It might sound like an exaggeration, but having a hobby can change your life—really! Finding an activity that is fun and a little challenging to do in your spare time can keep your mind active and thinking, and produce results that you can be proud of. An exciting project can give you something really positive to look forward to, especially if you're tired or bored of your normal routine, like sitting on the couch. Plus, your projects could improve your home, like a nice coffee table or a space saving organization rack. I've been lucky to get to share my hobbies with my family. Some of the best memories I have are of building projects out in the garage with my dad or mom.
There are of course millions of hobbies one could take up, from puzzles to underwater basket weaving. Here on DIY Pete, we'll discuss a few of the DIY-type hobbies that we're into, and what you need to get started yourself. Next time someone asks what you did last weekend, you can proudly tell them about the cool project you worked on!
There's nothing like the smell of fresh cut wood! Wood is great for building rustic (or modern), solid furniture, from tables and chairs to frames and towel racks. It's a fairly soft and forgiving medium, and is not too expensive to get started. Basically, you'll need some sort of saw, and some sort of fastener. You can work your way up from a hand saw to a jig saw to a miter saw and more, and you can start with just a hammer and nails before getting a drill, and then a Kreg jig.
A drill might be one of your priorities if you don't already have one. Screws are easier to use and more secure than nails, and also, nails can often split your wood—so even if you like the rustic appeal of nails, you'll probably want to pre-drill a small hole to prevent splitting.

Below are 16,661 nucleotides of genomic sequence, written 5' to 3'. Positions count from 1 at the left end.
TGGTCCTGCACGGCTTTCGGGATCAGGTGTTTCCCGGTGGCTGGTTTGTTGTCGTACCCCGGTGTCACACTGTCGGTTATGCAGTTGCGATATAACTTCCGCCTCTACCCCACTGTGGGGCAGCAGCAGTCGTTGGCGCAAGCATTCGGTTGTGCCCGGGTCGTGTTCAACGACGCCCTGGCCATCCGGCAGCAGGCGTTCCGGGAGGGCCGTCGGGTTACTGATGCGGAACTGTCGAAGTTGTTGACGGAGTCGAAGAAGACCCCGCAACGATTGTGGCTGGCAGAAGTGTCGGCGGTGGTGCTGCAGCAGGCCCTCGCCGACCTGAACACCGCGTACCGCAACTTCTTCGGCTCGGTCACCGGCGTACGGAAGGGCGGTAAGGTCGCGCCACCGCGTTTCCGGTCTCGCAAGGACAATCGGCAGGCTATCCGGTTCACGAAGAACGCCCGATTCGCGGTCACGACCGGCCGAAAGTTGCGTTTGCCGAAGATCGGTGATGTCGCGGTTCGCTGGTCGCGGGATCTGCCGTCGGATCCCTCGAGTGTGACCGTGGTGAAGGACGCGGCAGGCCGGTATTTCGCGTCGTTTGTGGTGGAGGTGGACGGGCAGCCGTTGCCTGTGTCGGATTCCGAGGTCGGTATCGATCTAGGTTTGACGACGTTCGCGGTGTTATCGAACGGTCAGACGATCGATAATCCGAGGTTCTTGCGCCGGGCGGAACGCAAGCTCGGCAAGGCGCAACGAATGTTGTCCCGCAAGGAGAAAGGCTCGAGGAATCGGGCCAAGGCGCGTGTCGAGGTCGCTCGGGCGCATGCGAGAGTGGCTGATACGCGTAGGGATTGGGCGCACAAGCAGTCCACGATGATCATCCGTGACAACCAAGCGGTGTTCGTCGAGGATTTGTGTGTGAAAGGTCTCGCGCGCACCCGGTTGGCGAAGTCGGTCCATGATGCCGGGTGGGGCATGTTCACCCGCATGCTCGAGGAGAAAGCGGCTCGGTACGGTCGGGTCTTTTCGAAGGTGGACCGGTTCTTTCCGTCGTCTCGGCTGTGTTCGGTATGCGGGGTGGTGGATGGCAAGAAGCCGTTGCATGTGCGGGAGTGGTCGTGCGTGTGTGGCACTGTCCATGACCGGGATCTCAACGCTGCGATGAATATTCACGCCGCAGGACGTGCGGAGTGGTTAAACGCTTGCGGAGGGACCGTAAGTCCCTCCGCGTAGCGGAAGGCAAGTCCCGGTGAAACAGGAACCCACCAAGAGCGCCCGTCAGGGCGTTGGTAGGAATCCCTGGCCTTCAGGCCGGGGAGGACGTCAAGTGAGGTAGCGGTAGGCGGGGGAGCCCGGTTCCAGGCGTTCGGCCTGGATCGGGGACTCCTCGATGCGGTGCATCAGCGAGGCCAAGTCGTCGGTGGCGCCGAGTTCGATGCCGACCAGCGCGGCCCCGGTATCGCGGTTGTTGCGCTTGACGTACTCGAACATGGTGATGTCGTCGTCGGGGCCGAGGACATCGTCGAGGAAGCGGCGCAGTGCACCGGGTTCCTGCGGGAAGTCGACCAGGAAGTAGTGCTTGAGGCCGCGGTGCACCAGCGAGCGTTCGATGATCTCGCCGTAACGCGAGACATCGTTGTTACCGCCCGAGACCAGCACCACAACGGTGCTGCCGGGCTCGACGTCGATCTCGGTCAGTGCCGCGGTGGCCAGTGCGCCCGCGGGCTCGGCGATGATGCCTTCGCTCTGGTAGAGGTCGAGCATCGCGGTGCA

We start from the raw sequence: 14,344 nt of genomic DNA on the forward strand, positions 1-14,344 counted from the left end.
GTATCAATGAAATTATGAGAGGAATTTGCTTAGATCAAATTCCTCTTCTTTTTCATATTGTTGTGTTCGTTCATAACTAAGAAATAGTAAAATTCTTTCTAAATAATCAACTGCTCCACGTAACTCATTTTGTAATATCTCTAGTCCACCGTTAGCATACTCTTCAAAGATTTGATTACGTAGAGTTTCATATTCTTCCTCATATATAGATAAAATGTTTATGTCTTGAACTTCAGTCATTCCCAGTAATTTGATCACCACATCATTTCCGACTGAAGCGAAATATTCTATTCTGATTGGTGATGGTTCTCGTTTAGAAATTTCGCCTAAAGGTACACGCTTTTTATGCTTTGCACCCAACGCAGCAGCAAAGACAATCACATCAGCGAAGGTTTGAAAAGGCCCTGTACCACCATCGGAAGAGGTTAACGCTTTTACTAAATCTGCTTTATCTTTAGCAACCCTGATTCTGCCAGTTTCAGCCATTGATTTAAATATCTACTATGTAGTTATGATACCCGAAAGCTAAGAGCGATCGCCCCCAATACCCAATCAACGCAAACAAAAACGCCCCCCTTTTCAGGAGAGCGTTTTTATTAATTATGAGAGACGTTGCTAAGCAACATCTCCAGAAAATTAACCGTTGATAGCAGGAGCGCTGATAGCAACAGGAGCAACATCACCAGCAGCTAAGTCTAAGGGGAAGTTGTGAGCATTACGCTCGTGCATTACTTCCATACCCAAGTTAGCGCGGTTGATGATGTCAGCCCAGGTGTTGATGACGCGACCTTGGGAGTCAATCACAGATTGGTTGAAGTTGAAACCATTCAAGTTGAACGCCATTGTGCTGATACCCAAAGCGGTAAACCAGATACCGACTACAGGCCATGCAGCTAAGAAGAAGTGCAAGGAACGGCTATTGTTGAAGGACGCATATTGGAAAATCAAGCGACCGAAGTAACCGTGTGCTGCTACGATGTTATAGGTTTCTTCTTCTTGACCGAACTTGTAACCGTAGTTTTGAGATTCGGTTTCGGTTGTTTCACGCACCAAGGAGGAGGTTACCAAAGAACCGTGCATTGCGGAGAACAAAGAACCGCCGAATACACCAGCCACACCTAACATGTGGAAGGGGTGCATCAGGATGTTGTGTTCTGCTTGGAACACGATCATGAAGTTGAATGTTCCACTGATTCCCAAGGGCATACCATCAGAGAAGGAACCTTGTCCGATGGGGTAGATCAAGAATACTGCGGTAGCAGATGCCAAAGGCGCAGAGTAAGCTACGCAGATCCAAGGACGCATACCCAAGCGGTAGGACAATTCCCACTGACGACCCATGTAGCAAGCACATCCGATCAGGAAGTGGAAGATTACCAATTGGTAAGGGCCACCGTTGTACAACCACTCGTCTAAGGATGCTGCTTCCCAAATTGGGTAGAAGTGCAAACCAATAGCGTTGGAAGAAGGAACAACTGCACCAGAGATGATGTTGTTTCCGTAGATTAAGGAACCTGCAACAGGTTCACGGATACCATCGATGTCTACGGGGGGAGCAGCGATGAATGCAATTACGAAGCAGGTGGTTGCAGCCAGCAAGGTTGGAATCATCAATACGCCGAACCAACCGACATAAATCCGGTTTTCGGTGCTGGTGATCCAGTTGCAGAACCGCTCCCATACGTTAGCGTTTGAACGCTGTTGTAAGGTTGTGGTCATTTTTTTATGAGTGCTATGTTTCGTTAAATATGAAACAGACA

Wood boards are fairly cheap, especially just basic 2x4s and other construction boards, which can be made to look much fancier with a good finish. Also, most stores usually have a ‘bargain bin' with leftover wood at a discount price if you just need a few small pieces.
All woods look different and have unique strengths. Pine is the least expensive, and although it is a ‘soft wood,' it is generally used in construction. Hardwoods are more expensive and can have more interesting grain patterns, and include maple, cherry, walnut, oak, and more.
- Wood boards
- Wood sheets
- Screws or Nails
Tools You'll Need:
– You can work your way up through these. Each saw has slightly different uses.
– Hand saw, jig saw, circular saw, miter saw, table saw
– Cordless are nice in some cases, but can be annoying if their battery doesn't last very long.
– You'll also need drill bits like Phillips or Star to drive your screws in, and
– Drill bits to drill holes to prevent wood from splitting
– Sand paper has several levels of ‘grit.' Start with a coarse grit like 80, then 120, then 220, depending on how smooth you want your project to be
– You can start with just plain sand paper sheets and wrap them around a block to hold it
– An orbital sander is a good and versatile power sander
- Kreg Jig
– This is a super handy jig to drill strong but hidden ‘pocket holes,' so you don't see screw heads all over your project
– This can round the edges for a more finished look
– Minwax stains and coatings can help preserve your project against drink spills or the outdoor elements
– Paint can jazz up your project, though you might lose some of the rustic-ness